The Pain and the Itch
The Pain and the Itch, now onstage at The Theatre @ Boston Court, is a mess. Though this dark comedy features witty intelligent dialogue along with intriguing multi-layered plotting, its pleasures vanish in inverse proportion to our growing discomfort with its subject matter.
The play's title describes the symptoms of a deliberately shocking plot point: Even though an affluent young couple is far more consumed with their own personal issues, their 5-year old daughter Kayla (Ava Feldman and Olivia Aaron on alternate nights) has a venereal disease.
As the play opens, it is January and snow is falling. Kelly and Clay (Vonessa Martin and Brad Price) are entertaining Mr. Hadid (Kevin Vavasseur in a thankless but well done role), a cabbie whose wife was in the couple's employ until unfounded accusations of stolen bread ended somehow in her death. He is there, a polite, sad and oddly detached figure seeking answers which, like the one about the source of Kayla's itch, are in short supply.
Then there is the Thanksgiving dinner from last November. The play jumps back and forth between the two evenings, making a complete jumble of time. (In interviews with the creative staff, it was said how Mr. Norris "trusts the audience" to sort things out, which is often said by playwrights weary of figuring out their own muddles.)
Though Mr. Hadid inexplicably remains onstage during the flashbacks, Thanksgiving was a family affair attended by Kayla's uncle, a plastic surgeon (Scott Lowell), his energetic 17-year old Russian girlfriend (Katie Marie Davies), and family matriarch Carol (Jennifer Rhodes).
The brothers are still embroiled in unresolved childhood rivalry, played out like an old Smothers Brothers routine. The source of their emotional baggage, along with most of their other adult problems, is clearly their dimwitted mom, a hausfrau so devoted to educational television that she imagines herself cultured, erudite, and America's cheerful ambassador of multicultural good will, portfolio conferred with her annual pledge to PBS.
Much of Norris' best writing is in lampooning this and other hallucinations of 21st Century American liberalism. His characters live inside a cocoon of post-modern Babbittry where easy answers and kneejerk responses are believed to make moral rectitude out of good intentions.
Useful introspection thus occluded by smug self-satisfaction, the characters easily stumble into ethical miasmas even while demonstrating their love of diversity with bright-eyed interest in Mr. Hadid's exotic culture, imitating parental love by indulging their child's need for attention with toys and Blu-ray cartoons, or, in Clay's case, feigning fatherly brawn with his hunt for the supposed rodent who's been eating the ripe avocados in the kitchen bowl.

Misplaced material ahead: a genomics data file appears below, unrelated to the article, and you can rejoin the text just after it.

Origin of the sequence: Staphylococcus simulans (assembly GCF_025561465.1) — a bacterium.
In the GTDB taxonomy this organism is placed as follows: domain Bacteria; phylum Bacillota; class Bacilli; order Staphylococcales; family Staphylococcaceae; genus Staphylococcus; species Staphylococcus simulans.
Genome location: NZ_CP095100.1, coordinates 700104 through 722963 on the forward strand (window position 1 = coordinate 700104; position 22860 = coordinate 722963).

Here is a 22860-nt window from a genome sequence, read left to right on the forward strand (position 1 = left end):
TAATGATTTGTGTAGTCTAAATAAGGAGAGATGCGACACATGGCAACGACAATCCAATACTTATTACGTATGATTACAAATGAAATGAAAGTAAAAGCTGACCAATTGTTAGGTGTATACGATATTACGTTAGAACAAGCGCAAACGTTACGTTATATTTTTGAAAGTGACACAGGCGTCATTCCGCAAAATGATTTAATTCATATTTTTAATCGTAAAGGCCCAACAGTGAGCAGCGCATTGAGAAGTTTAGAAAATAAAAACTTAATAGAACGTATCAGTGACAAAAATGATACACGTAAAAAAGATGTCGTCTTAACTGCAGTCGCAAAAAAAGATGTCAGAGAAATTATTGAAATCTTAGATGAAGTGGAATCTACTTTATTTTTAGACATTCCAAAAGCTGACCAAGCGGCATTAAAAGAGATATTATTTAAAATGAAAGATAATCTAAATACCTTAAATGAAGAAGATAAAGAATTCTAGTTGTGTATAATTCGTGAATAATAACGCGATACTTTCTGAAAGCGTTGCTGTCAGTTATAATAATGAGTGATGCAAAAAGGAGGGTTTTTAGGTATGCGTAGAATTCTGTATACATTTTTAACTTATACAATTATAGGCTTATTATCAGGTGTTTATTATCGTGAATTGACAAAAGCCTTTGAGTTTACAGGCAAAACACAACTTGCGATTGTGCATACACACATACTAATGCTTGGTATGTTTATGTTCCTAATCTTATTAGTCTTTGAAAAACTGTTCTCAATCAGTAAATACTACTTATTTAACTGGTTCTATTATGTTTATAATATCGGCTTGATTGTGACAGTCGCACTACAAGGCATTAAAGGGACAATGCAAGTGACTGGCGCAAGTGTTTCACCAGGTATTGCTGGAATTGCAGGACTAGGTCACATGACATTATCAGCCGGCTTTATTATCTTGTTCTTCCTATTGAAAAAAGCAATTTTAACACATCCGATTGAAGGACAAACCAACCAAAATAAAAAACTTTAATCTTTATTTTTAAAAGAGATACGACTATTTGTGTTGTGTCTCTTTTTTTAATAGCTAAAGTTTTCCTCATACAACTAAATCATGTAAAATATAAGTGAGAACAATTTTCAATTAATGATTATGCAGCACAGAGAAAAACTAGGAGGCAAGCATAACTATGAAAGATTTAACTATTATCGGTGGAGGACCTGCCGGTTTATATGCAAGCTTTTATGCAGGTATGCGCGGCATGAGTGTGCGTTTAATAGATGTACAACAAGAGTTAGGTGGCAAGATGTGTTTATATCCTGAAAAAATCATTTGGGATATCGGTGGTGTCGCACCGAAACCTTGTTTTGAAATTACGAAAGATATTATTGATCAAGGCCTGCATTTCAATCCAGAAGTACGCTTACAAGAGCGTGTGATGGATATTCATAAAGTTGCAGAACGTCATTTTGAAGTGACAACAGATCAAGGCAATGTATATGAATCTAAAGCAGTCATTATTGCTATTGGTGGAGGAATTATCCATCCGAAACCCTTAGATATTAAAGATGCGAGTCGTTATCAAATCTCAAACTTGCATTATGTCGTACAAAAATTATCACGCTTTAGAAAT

As long as their own failings can be ignored or lumped in with the other ills of the world and blamed on Republican parsimony, then the adults are free to indulge themselves in their own vanities and self-delusions. This is where pain and itching really sets in.
Little Kayla runs around the set screeching like a Banshee, bringing the glories of childhood chaos into the pat world of the adults' crumbling complacency. In that respect she's a perfect character, but the business of her venereal disease is creepy on the page and nearly pornographic in realization.
Appearing nearly constantly with her little dress pulled up over her buttocks and her hand thrust down her panties, the child playing Kayla (Ms. Feldman the night Edge attended) is used in an unsavory manner. The plot point is shocking enough without the crude blocking, and leaving the little girl silently onstage during the ugliest scenes where adults are hurling f-bombs at each other and portraying domestic violence takes one right out of the moment and wondering if CPS shouldn't be called in.
Despite these distressing choices, director Damaso Rodriguez' work is by and large excellent, not the least part of which is his casting.
You despise Vonessa Martin's icy smugness and her life-choking notion of parenting. Her portrayal is completely unsympathetic and right on the money. The brothers are two sides of the same coin: Brad Price, the father, is a nattering victim of feminism, p-whipped almost beyond recognition, hiding his rage behind insipid passivity and his defiant collection of porn. His M.D. brother (Scott Lowell) is an outgoing and cynical professional, whose own brand of misogyny erupts in his vicious mocking abuse of his ditsy girlfriend.
Katie Marie Davies' tasty little Russian is a star turn; she creates a Chaplinesque character by fleshing out a comic opera caricature with deep layers of humanity. Jennifer Rhodes' matriarch is a seething mass of cardboard motherhood -- selfish and resentful -- the kind of mother whose every cup of warm nourishing soup is served with a generous dollop of self-pity.
The gorgeous set is by Kurt Boetcher, and Leah Piehl provides the costumes for the handsome production. Lighting designer Christie Wright is here thanked for trying to illume the play's confusions with subtle lighting cues, but owing to the playwright's deliberate convolutions her efforts seem more like random brownouts.
Performances at The Theater at Boston Court through August 23. 70 N. Mentor Ave, Pasadena. For tickets and more info, visit www.bostoncourt.com